ICANN Adopts Domain Organization Framework
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The Internet Corp. for Assigned Names and Numbers this week adopted a domain name registrar accreditation policy and a framework for the Domain Name Supporting Organization.
The Domain Name Supporting Organization will advise ICANN on Domain Name System policies and will have three of ICANN's 19 board seats.
Meeting in Singapore, the board also adopted a conflict of interest policy and established procedures that allow the group to reconsider certain decisions.
ICANN refined its accreditation policies for competing registrars for .com, .org and .net top-level domains. The new rules clarify legal liabilities of registrants that license names to anonymous third parties. The group also clarified registrant requirements and strengthened data escrow provisions.
Among the provisions in the framework:
- The Domain Name Supporting Organization should be a consensus-based policy advisory both within ICANN. It should include a general assembly open to any individual or entity
- The DNSO should include self-organized constituency groups with interest and expertise in DNSO matters. The initial DNSO constituency groups will be top-level domain registries, commercial and business entities, ISPs and connectivity providers, non-commercial domain holders, registrars, trademark and anti-counterfeiting groups as well as intellectual property groups.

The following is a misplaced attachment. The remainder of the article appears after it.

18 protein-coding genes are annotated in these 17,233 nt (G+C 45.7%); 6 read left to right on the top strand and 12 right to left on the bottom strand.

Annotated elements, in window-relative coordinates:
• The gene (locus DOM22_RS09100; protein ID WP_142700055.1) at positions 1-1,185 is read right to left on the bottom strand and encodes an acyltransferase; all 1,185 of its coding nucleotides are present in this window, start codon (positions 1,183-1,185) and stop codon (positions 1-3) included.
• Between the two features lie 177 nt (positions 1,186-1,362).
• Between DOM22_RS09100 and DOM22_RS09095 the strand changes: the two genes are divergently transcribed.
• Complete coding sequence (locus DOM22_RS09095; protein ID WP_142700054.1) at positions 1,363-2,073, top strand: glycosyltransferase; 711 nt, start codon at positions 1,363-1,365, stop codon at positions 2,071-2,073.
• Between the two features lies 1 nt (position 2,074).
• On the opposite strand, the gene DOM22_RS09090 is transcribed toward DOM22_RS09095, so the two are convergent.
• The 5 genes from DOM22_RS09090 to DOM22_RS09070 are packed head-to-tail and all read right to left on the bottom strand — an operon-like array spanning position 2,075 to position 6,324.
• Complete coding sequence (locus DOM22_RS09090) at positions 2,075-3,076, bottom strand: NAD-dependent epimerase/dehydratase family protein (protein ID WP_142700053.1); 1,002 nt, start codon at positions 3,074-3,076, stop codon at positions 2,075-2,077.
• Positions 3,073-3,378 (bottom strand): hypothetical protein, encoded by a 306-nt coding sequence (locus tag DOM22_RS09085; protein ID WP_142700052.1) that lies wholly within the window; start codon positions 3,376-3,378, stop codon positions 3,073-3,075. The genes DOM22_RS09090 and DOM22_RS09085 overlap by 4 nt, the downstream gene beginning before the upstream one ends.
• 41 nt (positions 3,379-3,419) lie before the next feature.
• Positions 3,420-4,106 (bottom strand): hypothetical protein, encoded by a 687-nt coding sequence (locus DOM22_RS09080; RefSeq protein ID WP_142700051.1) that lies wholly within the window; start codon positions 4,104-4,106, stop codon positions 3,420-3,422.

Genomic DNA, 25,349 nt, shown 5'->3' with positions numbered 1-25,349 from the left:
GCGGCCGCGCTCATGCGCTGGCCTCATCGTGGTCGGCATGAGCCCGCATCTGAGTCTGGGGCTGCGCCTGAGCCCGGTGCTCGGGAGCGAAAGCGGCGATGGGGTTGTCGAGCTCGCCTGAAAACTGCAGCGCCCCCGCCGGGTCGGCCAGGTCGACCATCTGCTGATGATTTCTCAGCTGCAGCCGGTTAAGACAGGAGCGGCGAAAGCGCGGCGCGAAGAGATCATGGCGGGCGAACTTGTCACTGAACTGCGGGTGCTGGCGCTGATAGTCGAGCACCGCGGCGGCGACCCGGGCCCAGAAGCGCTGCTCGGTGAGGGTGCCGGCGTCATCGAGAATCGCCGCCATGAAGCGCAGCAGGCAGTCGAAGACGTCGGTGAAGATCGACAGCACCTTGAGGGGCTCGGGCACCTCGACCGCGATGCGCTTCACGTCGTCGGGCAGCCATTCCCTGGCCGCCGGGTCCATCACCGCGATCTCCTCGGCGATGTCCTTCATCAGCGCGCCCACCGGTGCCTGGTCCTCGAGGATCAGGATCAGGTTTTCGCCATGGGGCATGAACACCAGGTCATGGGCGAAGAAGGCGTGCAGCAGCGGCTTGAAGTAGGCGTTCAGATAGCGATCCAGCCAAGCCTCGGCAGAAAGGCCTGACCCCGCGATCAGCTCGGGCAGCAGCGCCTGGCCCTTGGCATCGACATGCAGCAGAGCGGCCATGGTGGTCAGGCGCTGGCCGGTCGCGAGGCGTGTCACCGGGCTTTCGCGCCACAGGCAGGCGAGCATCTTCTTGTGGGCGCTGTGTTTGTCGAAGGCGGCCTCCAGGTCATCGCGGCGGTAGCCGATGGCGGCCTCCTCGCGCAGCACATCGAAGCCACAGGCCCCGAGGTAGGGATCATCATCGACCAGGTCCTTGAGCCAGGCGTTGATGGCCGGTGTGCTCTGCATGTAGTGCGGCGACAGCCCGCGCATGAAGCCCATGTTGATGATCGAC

ICANN said there should be no limit to the number of constituency groups in which a group may participate. However, no more than one employee of any organization should be permitted to serve on the Names Council at one time. The Names Council will act as a steering committee for the DNSO, making recommendations to ICANN's board on top-level domain issues.
The Names Council will be elected by DNSO members, with each electing three Names Council members. Recommendations from the Names Council will be forwarded to ICANN's board for consideration.
The DNSO Names Council will seek nominations for individuals to serve on ICANN's board. A vote among Names Council members will decide which nominees will be forwarded to ICANN's board. The board will then hold an election to determine who will serve as directors.